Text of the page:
Jack Russell, president of Spanish Trace Estates Homeowners Association, used a shovel to clean out overgrown storm water drainage ditches to alleviate flooding last week in his subdivision. Photo by Romi White.
After recent widespread flooding problems and a failure to apply for critical state road funding earlier this year, it came as no surprise when Santa Rosa County Public Works Director Amy Tootle submitted her resignation today.
The resignation took place this morning, ahead of a scheduled discussion about storm water problems during this afternoon’s county commission meeting.
Tootle had been named Public Works Director in the aftermath of drastic staffing changes made last year by former County Administrator Dan Schebler, who resigned July 13, following intense public criticism, stemming from his 2020 overhaul, which resulted in the departure of multiple longtime staff.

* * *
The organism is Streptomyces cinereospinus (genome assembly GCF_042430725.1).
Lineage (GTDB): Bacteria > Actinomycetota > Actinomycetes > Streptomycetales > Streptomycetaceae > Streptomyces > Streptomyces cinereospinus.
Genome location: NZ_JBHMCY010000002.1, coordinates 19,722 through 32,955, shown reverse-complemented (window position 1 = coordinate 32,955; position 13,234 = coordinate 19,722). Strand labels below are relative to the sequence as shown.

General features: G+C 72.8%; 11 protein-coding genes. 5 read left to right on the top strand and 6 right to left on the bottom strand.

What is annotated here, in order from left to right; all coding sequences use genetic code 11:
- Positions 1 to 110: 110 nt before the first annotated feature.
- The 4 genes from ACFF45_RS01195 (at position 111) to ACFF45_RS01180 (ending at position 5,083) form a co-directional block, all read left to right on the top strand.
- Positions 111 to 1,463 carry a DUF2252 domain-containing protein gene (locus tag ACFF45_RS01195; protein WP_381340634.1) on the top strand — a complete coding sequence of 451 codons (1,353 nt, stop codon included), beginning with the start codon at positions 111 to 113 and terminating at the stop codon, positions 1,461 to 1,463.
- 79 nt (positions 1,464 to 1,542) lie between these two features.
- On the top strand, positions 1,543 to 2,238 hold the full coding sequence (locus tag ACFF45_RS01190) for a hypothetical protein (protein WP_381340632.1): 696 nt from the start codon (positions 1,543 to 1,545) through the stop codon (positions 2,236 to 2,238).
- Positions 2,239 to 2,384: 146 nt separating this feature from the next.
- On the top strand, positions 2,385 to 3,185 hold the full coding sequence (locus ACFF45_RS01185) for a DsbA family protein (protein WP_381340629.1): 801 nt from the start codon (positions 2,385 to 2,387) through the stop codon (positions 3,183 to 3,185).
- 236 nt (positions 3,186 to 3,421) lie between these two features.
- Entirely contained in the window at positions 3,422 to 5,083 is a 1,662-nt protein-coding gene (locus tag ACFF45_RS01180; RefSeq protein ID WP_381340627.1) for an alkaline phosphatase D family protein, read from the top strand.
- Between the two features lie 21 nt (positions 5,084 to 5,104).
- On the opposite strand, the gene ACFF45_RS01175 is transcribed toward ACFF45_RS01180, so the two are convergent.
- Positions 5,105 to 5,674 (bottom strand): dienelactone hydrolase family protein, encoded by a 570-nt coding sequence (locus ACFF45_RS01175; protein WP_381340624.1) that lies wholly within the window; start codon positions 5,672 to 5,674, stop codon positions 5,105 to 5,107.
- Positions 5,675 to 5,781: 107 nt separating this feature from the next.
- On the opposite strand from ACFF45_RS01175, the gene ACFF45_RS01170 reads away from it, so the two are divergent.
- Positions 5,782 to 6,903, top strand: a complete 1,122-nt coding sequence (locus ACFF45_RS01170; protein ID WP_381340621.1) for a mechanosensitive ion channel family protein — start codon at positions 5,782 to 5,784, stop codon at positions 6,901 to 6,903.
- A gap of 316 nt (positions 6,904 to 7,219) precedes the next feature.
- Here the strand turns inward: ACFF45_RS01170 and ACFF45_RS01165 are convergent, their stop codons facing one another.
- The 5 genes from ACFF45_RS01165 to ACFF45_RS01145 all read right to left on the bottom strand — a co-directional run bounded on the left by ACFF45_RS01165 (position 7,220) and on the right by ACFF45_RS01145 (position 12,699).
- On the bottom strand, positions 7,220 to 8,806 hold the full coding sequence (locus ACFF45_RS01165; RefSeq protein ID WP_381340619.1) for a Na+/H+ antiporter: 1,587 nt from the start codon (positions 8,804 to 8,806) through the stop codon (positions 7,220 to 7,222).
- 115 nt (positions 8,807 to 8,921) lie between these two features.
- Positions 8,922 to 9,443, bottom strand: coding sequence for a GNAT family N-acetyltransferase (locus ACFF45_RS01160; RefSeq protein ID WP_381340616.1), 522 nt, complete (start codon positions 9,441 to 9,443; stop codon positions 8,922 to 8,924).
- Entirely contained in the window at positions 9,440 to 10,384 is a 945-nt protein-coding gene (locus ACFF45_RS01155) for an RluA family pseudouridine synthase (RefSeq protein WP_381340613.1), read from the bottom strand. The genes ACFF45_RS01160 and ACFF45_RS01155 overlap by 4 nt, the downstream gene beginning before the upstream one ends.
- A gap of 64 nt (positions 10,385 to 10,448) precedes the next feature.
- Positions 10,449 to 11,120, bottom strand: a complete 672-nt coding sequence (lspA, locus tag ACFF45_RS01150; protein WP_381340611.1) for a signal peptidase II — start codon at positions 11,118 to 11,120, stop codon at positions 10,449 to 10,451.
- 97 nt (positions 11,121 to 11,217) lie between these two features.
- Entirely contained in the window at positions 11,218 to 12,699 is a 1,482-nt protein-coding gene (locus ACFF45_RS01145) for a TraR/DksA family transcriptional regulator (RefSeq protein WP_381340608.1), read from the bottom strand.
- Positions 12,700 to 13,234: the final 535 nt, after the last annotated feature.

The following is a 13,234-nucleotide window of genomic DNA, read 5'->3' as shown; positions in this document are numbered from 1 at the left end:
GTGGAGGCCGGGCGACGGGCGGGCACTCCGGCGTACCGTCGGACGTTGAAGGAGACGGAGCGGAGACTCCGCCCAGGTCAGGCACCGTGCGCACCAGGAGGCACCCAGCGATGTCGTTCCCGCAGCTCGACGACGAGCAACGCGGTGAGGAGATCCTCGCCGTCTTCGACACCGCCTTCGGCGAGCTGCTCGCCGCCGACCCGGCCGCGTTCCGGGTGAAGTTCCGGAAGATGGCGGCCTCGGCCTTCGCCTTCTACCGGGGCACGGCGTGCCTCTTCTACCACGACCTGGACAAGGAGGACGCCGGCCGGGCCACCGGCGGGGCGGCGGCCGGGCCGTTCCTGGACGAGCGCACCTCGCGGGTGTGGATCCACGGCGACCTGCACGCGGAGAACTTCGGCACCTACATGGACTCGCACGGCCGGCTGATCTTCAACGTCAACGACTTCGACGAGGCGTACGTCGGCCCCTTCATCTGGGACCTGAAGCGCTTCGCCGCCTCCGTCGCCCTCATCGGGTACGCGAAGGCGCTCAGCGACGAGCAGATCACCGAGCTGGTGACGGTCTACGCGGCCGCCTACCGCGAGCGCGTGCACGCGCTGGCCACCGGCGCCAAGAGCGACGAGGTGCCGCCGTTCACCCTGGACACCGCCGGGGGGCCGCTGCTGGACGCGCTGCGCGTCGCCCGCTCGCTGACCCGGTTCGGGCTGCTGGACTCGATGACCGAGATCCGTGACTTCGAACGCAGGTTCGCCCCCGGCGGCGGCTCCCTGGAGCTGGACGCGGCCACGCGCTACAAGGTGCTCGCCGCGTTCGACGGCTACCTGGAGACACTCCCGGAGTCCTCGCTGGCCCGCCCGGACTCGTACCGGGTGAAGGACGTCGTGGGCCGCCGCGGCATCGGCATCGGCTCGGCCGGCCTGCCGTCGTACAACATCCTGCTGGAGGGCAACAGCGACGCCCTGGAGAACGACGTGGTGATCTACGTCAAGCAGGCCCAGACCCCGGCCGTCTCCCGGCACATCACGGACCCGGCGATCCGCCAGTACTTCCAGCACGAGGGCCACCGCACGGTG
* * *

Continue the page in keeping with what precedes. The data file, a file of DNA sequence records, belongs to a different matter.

Following Schebler’s own departure, conflict died down during commission meetings under the leadership of longtime county employee and Interim County Administrator DeVann Cook.
However, public outcry has ticked up again, following recent flooding problems throughout the county, some of which have been blamed on Public Works’ failure to adequately maintain storm water ditches and retention ponds.
Per Santa Rosa County, Tootle’s resignation is effective November 2. During the October 12 board meeting it was announced that Tootle had accepted a new position.